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Asking the Clergy: Why does the historical Jesus matter?

Father Thomas A. Cardone, S.M., Kellenberg Memorial High

Father Thomas A. Cardone, S.M., Kellenberg Memorial High School Credit: Father Thomas A. Cardone, S.M., Kellenberg Memorial High School

Archaeologists have long been searching the Holy Land in Jerusalem for historical evidence from the life of Christ. National Geographic magazine recently reported on these efforts, as well as some of the archaeologists’ illuminating finds. This week’s clergy discuss how some of these discoveries are relevant to their Christian faith.

The Rev. Thomas A. Cardone

Chaplain, Kellenberg Memorial High School, Uniondale

What happens at noon in the Catholic world of faith? At Kellenberg Memorial the sound of bells resound, and everyone stops whether one is in class, the cafeteria or engaging in a casual conversation. There is total silence. When the bells stop, everyone recites the “Angelus” — a prayer that commemorates the mystery of the Incarnation (Jesus becomes man). At one point the prayer leader says, “And the Word was made flesh.” Then all respond, “And dwelt among us.” Yes, Jesus, Son of God, becomes man and enters into human history. This is the Good News that touches the heart of believers. Think. If Jesus is merely an idea, then neither Jesus nor Christianity matters. On the other hand, if Jesus is a real historical person, then everything he says and does makes a difference. Over the years, some scholars have attempted to separate the Jesus of history and the Jesus of faith; however, there can be no separation. Pope Benedict agrees. If you get a chance, buy one of his volumes of “Jesus of Nazareth.” At one point he says: “But what can faith in Jesus as the Christ possibly mean, in Jesus as the Son of the living God, if the man Jesus was so completely different from the picture that the Evangelists painted of him and that the Church, on the evidence of the Gospels, takes as the basis of her preaching?” Yes, Jesus became flesh and dwelt among us. This makes all the difference.

The Rev. Gideon L. K. Pollach

Rector, St. John’s Episcopal Church, Cold Spring Harbor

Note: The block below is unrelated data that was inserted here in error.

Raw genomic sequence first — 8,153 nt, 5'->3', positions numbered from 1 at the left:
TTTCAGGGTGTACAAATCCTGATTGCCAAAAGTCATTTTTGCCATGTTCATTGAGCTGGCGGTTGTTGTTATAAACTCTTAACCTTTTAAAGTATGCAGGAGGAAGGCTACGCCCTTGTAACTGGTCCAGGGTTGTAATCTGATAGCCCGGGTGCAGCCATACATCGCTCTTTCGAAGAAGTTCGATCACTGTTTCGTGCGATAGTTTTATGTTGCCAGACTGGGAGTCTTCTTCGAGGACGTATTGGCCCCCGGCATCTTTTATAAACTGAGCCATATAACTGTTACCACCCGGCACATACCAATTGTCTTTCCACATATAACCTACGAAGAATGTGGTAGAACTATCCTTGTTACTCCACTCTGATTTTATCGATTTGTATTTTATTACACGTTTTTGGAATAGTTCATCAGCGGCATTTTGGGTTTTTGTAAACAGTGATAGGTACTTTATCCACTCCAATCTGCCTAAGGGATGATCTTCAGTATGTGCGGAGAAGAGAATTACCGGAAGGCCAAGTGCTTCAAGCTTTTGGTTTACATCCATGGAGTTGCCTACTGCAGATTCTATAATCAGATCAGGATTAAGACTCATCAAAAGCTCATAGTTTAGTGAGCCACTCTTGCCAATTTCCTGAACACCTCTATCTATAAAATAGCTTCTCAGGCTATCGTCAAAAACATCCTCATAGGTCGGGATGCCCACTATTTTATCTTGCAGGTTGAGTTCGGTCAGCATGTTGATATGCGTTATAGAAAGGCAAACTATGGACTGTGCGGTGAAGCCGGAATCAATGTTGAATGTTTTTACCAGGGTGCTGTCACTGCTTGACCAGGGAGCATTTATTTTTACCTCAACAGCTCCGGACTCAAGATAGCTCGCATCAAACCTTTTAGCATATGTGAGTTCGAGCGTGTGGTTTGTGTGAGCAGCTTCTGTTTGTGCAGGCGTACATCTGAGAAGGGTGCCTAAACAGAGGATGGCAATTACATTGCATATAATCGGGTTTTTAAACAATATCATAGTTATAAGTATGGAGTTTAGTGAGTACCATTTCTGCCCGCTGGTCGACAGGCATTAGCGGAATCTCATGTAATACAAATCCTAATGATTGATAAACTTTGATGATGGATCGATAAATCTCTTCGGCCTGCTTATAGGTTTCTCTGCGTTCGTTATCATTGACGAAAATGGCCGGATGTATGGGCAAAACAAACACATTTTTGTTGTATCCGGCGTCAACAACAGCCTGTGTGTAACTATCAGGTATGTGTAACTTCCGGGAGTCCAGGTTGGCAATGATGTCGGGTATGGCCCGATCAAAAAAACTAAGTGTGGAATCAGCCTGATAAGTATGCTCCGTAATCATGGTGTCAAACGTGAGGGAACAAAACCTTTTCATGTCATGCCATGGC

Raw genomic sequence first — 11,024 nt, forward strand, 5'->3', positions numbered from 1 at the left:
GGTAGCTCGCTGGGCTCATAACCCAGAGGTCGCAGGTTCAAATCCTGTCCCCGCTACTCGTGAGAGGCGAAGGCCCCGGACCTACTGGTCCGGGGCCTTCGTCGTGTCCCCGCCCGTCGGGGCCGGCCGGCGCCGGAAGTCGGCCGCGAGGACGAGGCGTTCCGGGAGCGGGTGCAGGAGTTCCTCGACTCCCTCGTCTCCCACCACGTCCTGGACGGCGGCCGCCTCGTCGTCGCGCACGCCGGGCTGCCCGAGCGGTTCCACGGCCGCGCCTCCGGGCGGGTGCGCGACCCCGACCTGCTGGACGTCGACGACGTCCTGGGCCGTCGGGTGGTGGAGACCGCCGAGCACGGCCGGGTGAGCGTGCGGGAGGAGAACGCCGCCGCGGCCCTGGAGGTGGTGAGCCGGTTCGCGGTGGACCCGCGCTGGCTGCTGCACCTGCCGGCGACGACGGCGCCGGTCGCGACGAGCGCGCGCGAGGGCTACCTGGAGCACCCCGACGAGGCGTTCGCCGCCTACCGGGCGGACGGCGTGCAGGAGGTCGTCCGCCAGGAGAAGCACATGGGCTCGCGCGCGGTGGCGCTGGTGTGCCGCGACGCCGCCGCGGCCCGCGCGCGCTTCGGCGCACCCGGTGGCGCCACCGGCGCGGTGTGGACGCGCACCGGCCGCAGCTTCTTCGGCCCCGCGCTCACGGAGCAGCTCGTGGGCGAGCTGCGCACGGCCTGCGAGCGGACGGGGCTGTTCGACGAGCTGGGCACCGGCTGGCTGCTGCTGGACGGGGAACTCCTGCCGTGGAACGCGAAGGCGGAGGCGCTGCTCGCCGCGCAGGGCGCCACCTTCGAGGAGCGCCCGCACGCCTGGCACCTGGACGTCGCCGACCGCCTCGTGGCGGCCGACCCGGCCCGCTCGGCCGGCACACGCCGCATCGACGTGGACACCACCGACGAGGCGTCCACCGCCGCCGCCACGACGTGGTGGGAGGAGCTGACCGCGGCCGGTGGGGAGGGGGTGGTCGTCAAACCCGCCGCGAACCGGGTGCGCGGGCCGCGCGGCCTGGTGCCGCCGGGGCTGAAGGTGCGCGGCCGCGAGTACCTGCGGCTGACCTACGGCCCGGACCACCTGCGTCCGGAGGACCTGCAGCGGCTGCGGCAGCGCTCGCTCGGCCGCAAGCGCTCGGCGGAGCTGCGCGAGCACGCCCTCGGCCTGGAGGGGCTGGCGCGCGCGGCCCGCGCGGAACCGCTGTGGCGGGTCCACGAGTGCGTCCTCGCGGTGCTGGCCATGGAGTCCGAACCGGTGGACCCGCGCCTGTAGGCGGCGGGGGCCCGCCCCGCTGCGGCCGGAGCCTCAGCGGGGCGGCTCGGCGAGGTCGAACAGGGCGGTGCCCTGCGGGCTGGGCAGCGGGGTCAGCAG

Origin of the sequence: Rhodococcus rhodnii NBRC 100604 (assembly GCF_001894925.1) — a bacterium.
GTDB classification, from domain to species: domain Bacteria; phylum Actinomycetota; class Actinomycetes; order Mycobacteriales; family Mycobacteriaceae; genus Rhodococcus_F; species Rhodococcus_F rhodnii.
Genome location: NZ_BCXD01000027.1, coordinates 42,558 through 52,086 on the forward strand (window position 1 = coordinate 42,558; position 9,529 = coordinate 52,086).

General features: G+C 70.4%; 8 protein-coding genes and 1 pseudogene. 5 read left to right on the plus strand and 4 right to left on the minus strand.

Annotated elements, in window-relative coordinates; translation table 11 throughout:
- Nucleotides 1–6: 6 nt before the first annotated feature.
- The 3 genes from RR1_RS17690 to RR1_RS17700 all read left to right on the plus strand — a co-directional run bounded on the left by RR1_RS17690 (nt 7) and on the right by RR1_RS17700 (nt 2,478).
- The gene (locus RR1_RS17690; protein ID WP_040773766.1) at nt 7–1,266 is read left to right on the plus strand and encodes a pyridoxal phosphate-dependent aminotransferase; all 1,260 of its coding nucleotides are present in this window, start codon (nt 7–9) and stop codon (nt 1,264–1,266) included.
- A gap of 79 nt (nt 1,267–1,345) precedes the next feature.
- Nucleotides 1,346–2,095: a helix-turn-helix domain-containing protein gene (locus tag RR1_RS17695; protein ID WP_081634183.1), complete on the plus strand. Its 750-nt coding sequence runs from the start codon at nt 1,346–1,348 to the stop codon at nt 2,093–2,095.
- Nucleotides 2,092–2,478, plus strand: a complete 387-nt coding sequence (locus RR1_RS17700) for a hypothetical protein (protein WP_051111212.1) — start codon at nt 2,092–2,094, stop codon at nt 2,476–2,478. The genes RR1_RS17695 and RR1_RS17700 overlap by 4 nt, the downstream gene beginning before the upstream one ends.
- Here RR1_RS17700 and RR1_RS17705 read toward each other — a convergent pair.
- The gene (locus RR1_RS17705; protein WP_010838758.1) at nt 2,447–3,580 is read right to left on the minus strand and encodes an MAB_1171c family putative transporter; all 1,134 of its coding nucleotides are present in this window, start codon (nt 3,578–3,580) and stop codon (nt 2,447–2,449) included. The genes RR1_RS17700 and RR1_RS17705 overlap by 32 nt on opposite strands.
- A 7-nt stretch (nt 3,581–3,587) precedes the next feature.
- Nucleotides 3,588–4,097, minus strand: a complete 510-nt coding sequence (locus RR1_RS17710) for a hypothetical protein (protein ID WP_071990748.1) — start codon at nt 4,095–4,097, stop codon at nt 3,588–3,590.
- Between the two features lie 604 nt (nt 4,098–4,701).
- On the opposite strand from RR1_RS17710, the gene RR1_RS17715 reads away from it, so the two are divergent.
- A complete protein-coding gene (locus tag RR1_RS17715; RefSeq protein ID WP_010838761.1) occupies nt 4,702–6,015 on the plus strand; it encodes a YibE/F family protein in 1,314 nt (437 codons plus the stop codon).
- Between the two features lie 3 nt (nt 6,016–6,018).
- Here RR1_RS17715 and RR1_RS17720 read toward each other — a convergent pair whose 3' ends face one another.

The fact that God entered into history in Jesus makes God intelligible to us and the human condition intimately known to God. No more, no less. The historical figure of Jesus of Nazareth reveals what God’s hope for a human life empowered by God’s own Spirit of love and life looks like. Jesus reveals that the purpose of life is to love God and love our neighbors as we love ourselves. He also shows us how to do that. Jesus’ acts of forgiveness, healing and renewal show that God hopes the same for you and me. His fellowship with all reveals God’s dream of what society looks like free of attachment to privilege, status, wealth and honors. In short, Jesus shows us that loving God means living an ethically unselfish life devoted to making life better for others, not for our own advantage. Additionally, Jesus makes the human experience of pain and death intimate to God. Through Jesus, God understands and suffers with us. The miracle of Jesus’ resurrection, his rising to a new embodied life after death, reveals that God’s purpose for humanity is life, not death. We, therefore, can live without fear because, through God in Jesus, death is defeated. (1 Corinthians 15:20-27) Finally, Jesus reveals what all of scripture reveals: God seeks to renew and heal the world from within. In Jesus, God reveals that human lives can be holy and have meaning and purpose. Jesus shows us that this world is of great value, and that life lived in fellowship with God, as Jesus’ was, can and should make life better for us and for all.

The Rev. Henrietta Scott Fullard

Presiding Elder, Long Island District, African Methodist Episcopal Churches

The principles of history have always been the beginning point for the continuation of time. The moving forth of an era, a season, a legacy, an idea, a fact, etc., is grounded in how extraordinarily we can anchor the past. We build future promises and objectives on what we have learned from our experiences in the past. We need and depend upon what has been the established foundation for our continued growth and existence. Religiously, we need a solid foundation and a belief upon a faith that has proven to be built upon a power of an everlasting God. The historical Jesus as we studied His divine birth, life, death, resurrection, ascension into heaven, provides for us all that we need for this life’s journey. Jesus has provided for a promise of an everlasting life that is historically based upon his saving power through his death on the cross. Our faith in God the Father, Jesus the Son, and the Precious Holy Spirit still rules and abides with us today. Jesus’ promise to us was that “in my Father’s house are many mansions: if it were not so, I would have told you. I go to prepare a place for you. I will come again and receive you unto myself; that where I am, there ye may be also.” John 14:2-3. The promises of Jesus were based upon his historical death and resurrection as the basis for life eternal beyond the span of time.

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